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Darwin Correspondence Project

To Edward Frankland   22 July 1874

Down, | Beckenham, Kent.

July 22 1874

My dear Professor Frankland

Can you tell me what is the specific gravity of Phosphate of Ammonia? In Watt’s Dict. I find the Spec. grav. of several phosphates of Amm., but then I do not know which is the common phos.1

I bought a bottle from Hopkin & Williams2 labelled simply “phos. of Amm.”, containing a colourless chrystaline mass, & it is of this that I want to know the specific gravity. I enclose a card addressed, & if you will write the number on it, it will save you a little trouble.

Yours very sincerely | Ch. Darwin


CD’s annotated copy of Henry Watts’s Dictionary of chemistry is in the Darwin Library–Down (see Marginalia 1: 195–6). CD’s copy consists of the first three volumes of the second edition (Watts 1872–4), volumes four and five of an 1871 reprint of the first edition (Watts 1863–8), and a supplement to the first edition dated 1872. Specific gravity is a measurement of relative density of a substance in comparison to water. Different forms of phosphate of ammonia (now more commonly known as ammonium phosphate) have different numbers of ammonium ions and thus different specific gravities. The commonest solid forms are monoammonium phosphate and diammonium phosphate.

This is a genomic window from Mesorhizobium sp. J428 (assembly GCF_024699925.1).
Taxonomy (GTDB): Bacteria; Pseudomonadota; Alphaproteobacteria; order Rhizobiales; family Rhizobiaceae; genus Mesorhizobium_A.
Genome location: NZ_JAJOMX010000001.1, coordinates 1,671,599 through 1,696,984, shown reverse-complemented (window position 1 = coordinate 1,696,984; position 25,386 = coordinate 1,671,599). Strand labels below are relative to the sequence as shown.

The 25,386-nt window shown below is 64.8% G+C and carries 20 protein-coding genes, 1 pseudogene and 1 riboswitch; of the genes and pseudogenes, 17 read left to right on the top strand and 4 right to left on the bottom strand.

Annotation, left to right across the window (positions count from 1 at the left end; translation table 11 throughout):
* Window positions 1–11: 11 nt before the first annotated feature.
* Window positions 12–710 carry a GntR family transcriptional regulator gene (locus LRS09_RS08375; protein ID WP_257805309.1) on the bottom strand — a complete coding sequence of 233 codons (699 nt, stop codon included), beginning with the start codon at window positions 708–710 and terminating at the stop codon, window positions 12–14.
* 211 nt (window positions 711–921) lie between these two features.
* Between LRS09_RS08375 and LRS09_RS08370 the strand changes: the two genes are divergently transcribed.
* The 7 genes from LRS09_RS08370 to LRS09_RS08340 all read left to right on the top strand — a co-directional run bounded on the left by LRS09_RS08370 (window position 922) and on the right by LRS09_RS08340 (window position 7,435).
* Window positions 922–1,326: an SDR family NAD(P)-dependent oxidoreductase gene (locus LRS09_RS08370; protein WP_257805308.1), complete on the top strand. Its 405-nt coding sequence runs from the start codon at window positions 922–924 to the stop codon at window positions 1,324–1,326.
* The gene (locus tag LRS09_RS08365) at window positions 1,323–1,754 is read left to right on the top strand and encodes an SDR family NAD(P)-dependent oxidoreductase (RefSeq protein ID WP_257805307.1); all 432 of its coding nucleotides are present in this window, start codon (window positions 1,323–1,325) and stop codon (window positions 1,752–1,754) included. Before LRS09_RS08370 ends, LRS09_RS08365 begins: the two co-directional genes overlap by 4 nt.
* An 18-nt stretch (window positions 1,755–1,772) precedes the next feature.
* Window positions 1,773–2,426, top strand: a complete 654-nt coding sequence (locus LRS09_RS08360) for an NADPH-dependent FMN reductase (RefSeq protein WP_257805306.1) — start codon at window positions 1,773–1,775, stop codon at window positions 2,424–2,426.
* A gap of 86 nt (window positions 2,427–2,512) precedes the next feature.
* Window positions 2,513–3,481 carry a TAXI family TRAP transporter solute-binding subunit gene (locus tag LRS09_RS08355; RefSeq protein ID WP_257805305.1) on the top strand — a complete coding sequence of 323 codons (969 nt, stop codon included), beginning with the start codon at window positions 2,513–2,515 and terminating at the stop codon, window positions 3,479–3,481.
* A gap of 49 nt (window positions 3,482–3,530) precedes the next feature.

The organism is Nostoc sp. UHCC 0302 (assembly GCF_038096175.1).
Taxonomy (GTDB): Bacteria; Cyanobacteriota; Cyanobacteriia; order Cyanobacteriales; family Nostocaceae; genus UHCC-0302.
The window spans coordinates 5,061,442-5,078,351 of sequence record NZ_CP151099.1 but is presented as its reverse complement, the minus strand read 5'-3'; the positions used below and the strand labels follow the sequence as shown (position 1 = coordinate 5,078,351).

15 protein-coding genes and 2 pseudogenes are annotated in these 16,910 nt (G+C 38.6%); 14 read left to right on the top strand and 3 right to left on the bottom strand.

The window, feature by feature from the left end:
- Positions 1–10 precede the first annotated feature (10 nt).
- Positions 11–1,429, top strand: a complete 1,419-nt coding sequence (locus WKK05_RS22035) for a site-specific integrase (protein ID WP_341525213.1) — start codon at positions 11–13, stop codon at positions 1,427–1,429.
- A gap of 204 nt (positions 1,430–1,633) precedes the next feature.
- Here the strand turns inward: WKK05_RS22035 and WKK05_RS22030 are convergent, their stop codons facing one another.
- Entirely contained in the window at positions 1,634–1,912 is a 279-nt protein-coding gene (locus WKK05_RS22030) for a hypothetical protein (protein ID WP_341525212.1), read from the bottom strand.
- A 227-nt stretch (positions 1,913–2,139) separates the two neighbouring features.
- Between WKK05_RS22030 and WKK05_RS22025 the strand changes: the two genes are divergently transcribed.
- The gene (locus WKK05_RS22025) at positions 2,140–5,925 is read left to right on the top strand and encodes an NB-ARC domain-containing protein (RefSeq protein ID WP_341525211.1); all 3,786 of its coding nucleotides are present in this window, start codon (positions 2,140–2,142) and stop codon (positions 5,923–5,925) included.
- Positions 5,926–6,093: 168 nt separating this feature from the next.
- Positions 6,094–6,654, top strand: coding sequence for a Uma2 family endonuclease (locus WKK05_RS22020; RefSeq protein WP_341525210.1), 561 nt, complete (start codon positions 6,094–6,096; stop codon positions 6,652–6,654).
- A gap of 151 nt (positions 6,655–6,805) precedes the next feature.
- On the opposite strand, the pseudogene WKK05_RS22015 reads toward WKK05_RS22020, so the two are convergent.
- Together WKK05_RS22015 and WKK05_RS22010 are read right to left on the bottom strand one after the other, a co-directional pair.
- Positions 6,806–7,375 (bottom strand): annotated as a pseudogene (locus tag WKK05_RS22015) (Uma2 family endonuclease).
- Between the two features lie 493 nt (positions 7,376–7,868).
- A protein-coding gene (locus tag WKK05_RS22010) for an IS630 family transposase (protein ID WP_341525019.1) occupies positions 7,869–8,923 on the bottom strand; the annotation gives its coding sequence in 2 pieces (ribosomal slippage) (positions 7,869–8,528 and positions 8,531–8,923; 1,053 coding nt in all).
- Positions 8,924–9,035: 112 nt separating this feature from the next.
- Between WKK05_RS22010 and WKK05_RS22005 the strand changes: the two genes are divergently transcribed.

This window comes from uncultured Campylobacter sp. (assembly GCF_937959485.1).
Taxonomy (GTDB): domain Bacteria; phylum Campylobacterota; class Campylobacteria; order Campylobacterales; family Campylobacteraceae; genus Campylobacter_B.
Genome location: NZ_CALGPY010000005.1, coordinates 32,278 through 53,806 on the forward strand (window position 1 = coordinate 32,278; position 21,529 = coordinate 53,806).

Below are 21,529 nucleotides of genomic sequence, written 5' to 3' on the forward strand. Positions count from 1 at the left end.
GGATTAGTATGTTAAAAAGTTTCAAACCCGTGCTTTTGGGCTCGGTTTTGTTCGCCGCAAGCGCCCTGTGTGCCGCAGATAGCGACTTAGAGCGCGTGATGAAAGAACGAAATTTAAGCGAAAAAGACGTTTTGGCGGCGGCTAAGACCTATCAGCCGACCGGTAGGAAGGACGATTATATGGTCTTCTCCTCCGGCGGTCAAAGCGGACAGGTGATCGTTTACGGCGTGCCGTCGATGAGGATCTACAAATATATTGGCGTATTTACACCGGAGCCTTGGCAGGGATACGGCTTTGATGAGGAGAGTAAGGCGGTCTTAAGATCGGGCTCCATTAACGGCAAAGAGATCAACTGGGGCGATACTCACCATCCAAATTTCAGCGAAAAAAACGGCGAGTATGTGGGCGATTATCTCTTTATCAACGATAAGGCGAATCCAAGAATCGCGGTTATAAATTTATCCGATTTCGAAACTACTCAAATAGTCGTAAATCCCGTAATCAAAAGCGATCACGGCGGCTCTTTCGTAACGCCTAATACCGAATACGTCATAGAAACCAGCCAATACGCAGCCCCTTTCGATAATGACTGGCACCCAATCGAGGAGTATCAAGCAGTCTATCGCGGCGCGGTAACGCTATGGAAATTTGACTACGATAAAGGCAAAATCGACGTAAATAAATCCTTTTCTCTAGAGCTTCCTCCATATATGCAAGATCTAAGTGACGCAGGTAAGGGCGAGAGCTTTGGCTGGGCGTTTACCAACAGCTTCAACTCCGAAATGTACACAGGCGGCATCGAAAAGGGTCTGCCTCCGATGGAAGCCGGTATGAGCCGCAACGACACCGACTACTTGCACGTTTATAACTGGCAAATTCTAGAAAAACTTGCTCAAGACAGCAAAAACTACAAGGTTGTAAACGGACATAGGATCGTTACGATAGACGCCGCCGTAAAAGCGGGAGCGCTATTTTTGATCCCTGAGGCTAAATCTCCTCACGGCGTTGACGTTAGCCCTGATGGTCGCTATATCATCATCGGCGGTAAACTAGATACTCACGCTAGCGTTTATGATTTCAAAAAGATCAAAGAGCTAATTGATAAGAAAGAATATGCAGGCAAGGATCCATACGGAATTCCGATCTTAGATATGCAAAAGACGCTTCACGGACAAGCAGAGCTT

Hopkin & Williams were manufacturers of fine laboratory and photographic chemicals, with offices at 10 Cavendish Street, London, and a factory in Wandsworth, Surrey (Post Office London directory 1872). CD had obtained chemicals from them for his work on insectivorous plants (Correspondence vol. 21, letter to W. W. Baxter, 4 September 1873).


Asks for the specific gravity of common phosphate of ammonia.

Letter details

Letter no.
Charles Robert Darwin
Edward Frankland
Sent from
Source of text
The John Rylands Library, The University of Manchester
Physical description

Please cite as

Darwin Correspondence Project, “Letter no. 9559A,” accessed on 23 August 2019,

Also published in The Correspondence of Charles Darwin, vol. 22